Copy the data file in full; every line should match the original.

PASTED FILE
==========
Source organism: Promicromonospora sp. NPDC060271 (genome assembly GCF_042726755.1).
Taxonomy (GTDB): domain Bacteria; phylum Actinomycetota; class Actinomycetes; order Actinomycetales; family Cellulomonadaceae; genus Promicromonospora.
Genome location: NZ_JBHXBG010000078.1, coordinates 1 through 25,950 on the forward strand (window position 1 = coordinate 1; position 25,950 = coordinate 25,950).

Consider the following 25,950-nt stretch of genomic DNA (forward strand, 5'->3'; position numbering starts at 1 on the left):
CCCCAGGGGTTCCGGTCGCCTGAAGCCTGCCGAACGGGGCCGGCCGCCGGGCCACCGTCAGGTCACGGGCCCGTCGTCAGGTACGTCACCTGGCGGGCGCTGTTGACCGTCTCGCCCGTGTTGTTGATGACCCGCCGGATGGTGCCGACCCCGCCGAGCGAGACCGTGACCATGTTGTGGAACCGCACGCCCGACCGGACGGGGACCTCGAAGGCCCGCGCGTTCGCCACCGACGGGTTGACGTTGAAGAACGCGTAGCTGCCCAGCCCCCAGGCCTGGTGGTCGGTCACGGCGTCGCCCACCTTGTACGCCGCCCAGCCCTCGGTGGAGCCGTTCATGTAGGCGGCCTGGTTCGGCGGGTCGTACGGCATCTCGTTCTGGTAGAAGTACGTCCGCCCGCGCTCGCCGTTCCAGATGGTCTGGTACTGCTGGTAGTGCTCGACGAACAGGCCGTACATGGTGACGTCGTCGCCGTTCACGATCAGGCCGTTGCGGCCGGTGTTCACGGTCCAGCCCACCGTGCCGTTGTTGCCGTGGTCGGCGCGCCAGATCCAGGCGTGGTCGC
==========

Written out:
Source organism: Promicromonospora sp. NPDC060271 (genome assembly GCF_042726755.1).
Taxonomy (GTDB): domain Bacteria; phylum Actinomycetota; class Actinomycetes; order Actinomycetales; family Cellulomonadaceae; genus Promicromonospora.
Genome location: NZ_JBHXBG010000078.1, coordinates 1 through 25,950 on the forward strand (window position 1 = coordinate 1; position 25,950 = coordinate 25,950).

Consider the following 25,950-nt stretch of genomic DNA (forward strand, 5'->3'; position numbering starts at 1 on the left):
CCCCAGGGGTTCCGGTCGCCTGAAGCCTGCCGAACGGGGCCGGCCGCCGGGCCACCGTCAGGTCACGGGCCCGTCGTCAGGTACGTCACCTGGCGGGCGCTGTTGACCGTCTCGCCCGTGTTGTTGATGACCCGCCGGATGGTGCCGACCCCGCCGAGCGAGACCGTGACCATGTTGTGGAACCGCACGCCCGACCGGACGGGGACCTCGAAGGCCCGCGCGTTCGCCACCGACGGGTTGACGTTGAAGAACGCGTAGCTGCCCAGCCCCCAGGCCTGGTGGTCGGTCACGGCGTCGCCCACCTTGTACGCCGCCCAGCCCTCGGTGGAGCCGTTCATGTAGGCGGCCTGGTTCGGCGGGTCGTACGGCATCTCGTTCTGGTAGAAGTACGTCCGCCCGCGCTCGCCGTTCCAGATGGTCTGGTACTGCTGGTAGTGCTCGACGAACAGGCCGTACATGGTGACGTCGTCGCCGTTCACGATCAGGCCGTTGCGGCCGGTGTTCACGGTCCAGCCCACCGTGCCGTTGTTGCCGTGGTCGGCGCGCCAGATCCAGGCGTGGTCGC